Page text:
1: public class CommentEntity : TableServiceEntity
   2: {
   3:     public string Content { get; set; }
   4:     public string Author { get; set; }
   5:     public DateTime CreateOn { get; set; }
   6:  
   7:     public CommentEntity()
   8:         : base(DateTime.UtcNow.ToString("yyyyMMdd"), 
   9:                string.Format("{0:10}_{1}", DateTime.MaxValue.Ticks - DateTime.Now.Ticks, Guid.NewGuid()))
  10:     {
  11:     }
  12: }

All entities stored in the table storage should have 2 public string properties: PartitionKey and RowKey. They are the unique identify columns for all entities. The azure SDK provides a base class for us named TableServiceEntity which we can use. It has the PartitionKey and RowKey properties there and the default constructor. So you can see that the CommentEntity we created was derived from it.

Since the storages are exposed by ADO.NET Data Service we need to create the relevant class to connect and consume it. We add another class named WhiteboardDataContext for the data context and source.

   1: public class WhiteboardDataContext : TableServiceContext
   2: {
   3:     private CloudStorageAccount _account;
   4:  
   5:     public IQueryable<CommentEntity> Comments
   6:     {
   7:         get
   8:         {
   9:             return CreateQuery<CommentEntity>("Comments");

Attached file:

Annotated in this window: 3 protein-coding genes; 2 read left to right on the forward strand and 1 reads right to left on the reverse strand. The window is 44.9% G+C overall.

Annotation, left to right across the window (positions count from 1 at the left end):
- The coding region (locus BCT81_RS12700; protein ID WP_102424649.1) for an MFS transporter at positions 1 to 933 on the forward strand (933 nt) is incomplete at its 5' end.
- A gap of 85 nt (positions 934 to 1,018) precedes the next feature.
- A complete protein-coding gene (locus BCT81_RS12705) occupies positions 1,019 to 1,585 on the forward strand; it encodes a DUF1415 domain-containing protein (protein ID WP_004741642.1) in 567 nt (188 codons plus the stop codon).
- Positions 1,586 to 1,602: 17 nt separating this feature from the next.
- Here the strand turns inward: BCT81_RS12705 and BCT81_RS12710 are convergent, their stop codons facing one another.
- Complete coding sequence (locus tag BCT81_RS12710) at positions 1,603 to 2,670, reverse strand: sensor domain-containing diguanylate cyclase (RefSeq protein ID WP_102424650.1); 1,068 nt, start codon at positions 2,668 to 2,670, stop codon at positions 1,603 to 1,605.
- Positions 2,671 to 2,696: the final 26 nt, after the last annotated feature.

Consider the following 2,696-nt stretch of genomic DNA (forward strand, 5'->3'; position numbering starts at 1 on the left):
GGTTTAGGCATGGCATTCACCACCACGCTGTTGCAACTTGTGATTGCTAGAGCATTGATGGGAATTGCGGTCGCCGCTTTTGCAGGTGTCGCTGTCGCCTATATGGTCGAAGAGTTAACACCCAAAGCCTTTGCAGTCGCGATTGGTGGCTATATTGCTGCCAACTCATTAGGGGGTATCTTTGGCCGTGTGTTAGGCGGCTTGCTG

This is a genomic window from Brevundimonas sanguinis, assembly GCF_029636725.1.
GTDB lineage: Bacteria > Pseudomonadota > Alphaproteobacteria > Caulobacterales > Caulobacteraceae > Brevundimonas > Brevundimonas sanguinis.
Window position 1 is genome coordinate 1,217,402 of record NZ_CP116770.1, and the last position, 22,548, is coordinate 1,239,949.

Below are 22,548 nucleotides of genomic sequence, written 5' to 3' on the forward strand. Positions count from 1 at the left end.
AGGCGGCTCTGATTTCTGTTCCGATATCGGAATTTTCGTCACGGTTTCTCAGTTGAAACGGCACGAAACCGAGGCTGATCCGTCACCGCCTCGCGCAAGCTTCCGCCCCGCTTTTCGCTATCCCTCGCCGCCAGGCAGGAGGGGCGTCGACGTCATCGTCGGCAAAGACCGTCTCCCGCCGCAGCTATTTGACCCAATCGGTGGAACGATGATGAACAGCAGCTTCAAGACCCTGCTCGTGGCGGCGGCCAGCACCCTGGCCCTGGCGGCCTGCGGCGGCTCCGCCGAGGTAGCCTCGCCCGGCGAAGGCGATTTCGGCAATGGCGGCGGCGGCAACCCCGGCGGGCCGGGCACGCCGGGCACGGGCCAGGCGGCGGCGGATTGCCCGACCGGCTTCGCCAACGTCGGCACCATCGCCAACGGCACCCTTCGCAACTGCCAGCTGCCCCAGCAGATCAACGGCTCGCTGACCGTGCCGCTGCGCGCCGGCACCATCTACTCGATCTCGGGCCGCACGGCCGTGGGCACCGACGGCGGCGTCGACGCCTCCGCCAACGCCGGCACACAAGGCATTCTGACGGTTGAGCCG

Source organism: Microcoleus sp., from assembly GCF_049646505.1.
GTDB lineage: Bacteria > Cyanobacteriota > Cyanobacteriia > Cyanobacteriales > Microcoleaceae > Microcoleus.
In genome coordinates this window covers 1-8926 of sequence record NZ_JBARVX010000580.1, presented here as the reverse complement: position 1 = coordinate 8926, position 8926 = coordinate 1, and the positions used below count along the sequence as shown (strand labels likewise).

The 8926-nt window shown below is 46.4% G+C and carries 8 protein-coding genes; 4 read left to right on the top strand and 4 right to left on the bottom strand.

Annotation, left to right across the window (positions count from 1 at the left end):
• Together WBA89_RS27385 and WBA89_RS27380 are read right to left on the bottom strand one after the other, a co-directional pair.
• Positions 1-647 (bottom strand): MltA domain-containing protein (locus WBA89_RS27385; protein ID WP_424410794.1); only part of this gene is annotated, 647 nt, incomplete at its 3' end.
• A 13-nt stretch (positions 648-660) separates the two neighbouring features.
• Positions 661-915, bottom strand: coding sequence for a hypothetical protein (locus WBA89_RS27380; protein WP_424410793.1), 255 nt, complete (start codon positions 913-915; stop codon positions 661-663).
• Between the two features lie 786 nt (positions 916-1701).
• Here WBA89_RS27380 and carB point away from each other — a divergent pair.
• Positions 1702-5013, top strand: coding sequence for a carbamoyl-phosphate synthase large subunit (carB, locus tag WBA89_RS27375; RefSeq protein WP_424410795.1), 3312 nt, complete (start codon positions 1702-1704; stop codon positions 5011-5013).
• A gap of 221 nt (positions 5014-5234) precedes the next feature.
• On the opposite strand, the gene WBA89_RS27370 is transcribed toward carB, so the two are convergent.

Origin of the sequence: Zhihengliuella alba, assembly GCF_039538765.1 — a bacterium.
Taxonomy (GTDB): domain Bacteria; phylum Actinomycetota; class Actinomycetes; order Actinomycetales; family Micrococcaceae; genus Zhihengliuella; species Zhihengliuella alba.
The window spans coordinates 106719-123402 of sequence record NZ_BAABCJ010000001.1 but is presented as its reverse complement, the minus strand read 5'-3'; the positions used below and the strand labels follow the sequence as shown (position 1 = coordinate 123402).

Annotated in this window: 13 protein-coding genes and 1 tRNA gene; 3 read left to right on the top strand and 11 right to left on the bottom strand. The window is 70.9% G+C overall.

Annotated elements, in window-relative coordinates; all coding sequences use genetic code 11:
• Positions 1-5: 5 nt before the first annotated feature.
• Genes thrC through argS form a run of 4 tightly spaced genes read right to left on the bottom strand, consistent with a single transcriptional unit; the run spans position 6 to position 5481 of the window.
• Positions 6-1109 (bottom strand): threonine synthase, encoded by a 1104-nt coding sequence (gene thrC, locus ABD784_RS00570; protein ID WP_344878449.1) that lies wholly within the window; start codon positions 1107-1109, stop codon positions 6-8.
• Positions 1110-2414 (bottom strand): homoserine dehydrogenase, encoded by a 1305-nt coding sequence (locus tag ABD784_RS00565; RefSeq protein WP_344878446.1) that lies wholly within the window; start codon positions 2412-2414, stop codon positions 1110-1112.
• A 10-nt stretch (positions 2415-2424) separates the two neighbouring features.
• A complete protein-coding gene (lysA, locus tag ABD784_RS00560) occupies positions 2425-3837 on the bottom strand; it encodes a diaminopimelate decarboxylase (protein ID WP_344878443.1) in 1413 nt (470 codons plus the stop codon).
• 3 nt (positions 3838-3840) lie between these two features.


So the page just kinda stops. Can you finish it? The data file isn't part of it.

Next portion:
10:         }
  11:     }
  12:  
  13:     public WhiteboardDataContext(CloudStorageAccount account)
  14:         : base(account.TableEndpoint.AbsoluteUri, account.Credentials)
  15:     {
  16:         _account = account;
  17:  
  18:         var tableStorage = new CloudTableClient(_account.TableEndpoint.AbsoluteUri, _account.Credentials);
  19:         if (!tableStorage.DoesTableExist("Comments"))
  20:         {
  21:             CloudTableClient.CreateTablesFromModel(typeof(WhiteboardDataContext), _account.TableEndpoint.AbsoluteUri, _account.Credentials);
  22:         }
  23:     }
  24:  
  25:     public void AddCommentEntity(CommentEntity comment)
  26:     {
  27:         AddObject("Comments", comment);
  28:         SaveChanges();
  29:     }
  30: }

The WhiteboardDataContext derived from TableServiceContext, which is included in the azure SDK for connect to the table storage. What we did just simply add a property for retrieving the comments and insert a new comment into the storage. In the constructor, we firstly check whether the table for the comments had been initialized or not. If not then we create it from the context type with the credentials passed through the parameter.

Next we go to the frontend file - Default.aspx and add a textbox, a button for adding new comment; and a GridView for displaying all comments in the storage. In the backend code, we create several methods below.